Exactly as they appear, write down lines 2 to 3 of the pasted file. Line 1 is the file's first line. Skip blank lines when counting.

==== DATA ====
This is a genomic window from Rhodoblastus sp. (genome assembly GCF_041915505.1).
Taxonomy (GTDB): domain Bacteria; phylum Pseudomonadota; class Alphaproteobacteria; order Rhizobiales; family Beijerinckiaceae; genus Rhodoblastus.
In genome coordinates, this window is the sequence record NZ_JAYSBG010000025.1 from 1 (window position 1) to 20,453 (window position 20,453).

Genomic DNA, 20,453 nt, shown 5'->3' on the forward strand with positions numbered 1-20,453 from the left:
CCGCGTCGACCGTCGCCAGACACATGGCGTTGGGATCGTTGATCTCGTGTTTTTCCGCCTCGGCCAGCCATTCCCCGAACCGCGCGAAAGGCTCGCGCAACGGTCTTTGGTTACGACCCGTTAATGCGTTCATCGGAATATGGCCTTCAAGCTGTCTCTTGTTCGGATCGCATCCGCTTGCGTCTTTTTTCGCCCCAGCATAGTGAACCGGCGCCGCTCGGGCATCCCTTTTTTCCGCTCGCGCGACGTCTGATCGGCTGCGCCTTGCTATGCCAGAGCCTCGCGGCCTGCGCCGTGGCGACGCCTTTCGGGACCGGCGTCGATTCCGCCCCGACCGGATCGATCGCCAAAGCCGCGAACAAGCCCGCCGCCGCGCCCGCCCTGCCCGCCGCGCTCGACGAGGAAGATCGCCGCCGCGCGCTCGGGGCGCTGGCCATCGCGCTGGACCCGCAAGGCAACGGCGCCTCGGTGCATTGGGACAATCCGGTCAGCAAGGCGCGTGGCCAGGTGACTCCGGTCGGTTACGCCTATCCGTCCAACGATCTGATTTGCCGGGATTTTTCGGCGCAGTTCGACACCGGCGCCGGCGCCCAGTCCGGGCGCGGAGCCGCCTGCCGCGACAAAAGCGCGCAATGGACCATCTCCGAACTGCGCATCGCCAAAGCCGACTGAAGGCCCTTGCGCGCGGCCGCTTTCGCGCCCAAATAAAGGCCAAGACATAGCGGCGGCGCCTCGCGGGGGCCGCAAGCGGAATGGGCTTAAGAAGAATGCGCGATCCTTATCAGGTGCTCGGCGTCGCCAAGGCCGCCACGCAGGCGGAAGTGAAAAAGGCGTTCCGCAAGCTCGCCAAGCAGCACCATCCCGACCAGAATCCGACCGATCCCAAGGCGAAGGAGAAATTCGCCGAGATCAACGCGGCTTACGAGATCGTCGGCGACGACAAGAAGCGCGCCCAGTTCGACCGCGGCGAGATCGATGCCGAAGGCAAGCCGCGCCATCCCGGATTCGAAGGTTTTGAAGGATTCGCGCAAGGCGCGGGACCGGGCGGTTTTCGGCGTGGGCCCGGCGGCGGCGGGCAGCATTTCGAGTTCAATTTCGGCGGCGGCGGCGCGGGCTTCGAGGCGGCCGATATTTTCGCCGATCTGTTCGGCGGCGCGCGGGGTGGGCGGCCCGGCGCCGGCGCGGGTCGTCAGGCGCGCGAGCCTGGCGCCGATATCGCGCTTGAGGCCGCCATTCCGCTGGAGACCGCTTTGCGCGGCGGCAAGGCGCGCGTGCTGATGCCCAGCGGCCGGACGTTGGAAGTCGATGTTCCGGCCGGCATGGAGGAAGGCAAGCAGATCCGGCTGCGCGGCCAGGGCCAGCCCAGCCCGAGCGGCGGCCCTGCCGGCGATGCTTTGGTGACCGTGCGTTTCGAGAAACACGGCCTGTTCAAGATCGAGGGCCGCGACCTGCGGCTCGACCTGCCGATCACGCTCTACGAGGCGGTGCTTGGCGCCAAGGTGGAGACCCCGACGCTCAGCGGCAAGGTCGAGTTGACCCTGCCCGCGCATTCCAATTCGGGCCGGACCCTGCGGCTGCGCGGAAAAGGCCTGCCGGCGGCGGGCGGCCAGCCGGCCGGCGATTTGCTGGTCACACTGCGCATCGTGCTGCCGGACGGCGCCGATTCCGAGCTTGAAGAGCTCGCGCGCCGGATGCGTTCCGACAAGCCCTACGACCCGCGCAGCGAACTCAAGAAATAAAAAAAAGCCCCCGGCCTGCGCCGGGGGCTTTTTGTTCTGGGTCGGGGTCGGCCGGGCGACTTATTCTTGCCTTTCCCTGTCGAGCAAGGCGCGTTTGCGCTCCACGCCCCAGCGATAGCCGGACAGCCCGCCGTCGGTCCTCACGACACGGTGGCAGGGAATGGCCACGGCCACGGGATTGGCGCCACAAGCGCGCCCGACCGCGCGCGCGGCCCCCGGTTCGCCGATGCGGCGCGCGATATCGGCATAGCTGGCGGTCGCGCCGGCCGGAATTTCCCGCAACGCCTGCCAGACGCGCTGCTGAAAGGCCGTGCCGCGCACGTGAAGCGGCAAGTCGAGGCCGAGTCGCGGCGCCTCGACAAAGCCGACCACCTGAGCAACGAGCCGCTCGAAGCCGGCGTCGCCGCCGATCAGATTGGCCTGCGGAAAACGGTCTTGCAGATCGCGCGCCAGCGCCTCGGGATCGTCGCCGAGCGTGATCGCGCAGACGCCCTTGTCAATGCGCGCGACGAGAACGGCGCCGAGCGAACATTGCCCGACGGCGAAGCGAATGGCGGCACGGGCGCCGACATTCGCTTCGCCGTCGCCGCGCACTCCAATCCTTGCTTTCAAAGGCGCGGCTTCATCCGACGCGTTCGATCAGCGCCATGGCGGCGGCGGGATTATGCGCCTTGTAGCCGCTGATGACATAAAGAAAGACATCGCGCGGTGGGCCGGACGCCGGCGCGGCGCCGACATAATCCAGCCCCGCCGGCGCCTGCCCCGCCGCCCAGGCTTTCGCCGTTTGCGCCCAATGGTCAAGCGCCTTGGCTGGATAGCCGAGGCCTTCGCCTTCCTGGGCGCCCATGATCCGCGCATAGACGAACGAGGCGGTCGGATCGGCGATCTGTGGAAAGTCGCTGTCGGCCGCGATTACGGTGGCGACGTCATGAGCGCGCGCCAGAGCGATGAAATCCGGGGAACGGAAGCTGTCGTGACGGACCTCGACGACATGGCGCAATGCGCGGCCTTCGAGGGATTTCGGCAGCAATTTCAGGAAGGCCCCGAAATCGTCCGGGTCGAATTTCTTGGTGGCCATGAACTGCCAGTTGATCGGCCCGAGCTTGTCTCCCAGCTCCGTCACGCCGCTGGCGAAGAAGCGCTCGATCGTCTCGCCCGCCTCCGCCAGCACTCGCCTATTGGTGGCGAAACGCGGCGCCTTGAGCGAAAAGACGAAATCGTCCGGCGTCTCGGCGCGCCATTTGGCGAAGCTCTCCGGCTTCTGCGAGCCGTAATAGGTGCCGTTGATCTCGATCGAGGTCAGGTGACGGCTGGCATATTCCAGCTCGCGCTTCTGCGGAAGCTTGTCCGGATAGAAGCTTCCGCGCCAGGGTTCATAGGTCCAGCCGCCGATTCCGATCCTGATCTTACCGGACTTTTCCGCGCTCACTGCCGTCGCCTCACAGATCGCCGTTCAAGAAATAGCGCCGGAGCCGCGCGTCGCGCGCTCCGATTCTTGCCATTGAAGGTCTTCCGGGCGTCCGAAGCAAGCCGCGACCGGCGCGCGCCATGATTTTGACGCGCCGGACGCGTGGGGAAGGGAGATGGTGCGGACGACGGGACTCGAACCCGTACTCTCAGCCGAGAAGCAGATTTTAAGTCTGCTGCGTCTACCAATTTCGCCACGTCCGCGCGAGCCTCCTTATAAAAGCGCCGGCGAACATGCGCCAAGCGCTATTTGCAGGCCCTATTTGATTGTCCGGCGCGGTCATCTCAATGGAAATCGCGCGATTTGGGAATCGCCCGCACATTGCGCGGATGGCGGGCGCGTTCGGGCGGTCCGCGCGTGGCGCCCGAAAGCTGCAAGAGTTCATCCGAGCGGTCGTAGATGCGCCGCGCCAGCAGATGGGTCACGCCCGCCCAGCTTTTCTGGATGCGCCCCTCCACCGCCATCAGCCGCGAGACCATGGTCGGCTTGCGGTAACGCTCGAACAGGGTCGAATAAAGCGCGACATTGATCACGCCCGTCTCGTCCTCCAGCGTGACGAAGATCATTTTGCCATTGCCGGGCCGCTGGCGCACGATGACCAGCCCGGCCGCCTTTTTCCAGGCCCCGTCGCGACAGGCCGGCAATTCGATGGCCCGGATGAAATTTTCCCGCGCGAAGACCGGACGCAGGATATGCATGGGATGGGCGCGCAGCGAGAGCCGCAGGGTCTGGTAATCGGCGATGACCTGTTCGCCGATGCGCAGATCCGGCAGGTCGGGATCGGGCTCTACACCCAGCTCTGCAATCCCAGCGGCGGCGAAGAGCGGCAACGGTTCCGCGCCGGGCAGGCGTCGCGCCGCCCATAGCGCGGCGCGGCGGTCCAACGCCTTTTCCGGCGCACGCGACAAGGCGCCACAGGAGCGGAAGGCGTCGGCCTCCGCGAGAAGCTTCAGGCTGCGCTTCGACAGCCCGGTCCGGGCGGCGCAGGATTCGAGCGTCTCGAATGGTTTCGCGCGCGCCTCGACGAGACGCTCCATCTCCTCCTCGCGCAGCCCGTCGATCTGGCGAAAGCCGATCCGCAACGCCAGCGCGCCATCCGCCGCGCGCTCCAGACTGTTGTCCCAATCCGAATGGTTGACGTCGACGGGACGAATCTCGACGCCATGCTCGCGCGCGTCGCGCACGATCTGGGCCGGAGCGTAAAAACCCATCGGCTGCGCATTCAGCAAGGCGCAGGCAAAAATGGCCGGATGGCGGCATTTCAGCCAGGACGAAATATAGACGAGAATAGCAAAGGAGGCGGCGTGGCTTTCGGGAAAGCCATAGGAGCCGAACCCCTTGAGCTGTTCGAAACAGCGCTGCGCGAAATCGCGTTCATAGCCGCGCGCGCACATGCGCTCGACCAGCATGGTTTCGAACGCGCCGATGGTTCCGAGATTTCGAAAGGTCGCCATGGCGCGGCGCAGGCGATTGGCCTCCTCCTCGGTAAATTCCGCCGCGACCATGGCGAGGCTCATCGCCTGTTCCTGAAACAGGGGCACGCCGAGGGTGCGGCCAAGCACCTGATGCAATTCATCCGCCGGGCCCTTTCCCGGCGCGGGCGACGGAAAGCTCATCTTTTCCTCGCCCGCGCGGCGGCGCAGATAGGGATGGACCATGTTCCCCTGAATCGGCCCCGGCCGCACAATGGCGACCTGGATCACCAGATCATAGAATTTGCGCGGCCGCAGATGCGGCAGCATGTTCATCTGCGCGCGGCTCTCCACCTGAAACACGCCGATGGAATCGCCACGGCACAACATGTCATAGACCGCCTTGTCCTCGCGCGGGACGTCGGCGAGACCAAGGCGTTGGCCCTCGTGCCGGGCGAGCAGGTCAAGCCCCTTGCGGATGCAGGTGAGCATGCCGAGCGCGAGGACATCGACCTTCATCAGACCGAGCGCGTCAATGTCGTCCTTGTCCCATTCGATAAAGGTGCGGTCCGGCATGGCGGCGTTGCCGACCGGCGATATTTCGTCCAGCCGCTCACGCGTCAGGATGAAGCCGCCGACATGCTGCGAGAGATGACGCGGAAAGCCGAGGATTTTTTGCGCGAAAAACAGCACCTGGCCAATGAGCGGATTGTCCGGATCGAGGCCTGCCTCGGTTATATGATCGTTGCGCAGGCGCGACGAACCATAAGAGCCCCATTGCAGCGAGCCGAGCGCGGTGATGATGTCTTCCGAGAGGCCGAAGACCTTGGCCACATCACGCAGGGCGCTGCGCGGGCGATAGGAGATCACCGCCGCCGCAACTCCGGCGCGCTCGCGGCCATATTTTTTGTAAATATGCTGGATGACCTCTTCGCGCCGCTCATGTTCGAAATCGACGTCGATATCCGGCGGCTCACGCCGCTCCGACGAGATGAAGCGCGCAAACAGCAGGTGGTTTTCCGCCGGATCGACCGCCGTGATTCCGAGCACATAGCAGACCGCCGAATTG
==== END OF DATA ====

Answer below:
Taxonomy (GTDB): domain Bacteria; phylum Pseudomonadota; class Alphaproteobacteria; order Rhizobiales; family Beijerinckiaceae; genus Rhodoblastus.
In genome coordinates, this window is the sequence record NZ_JAYSBG010000025.1 from 1 (window position 1) to 20,453 (window position 20,453).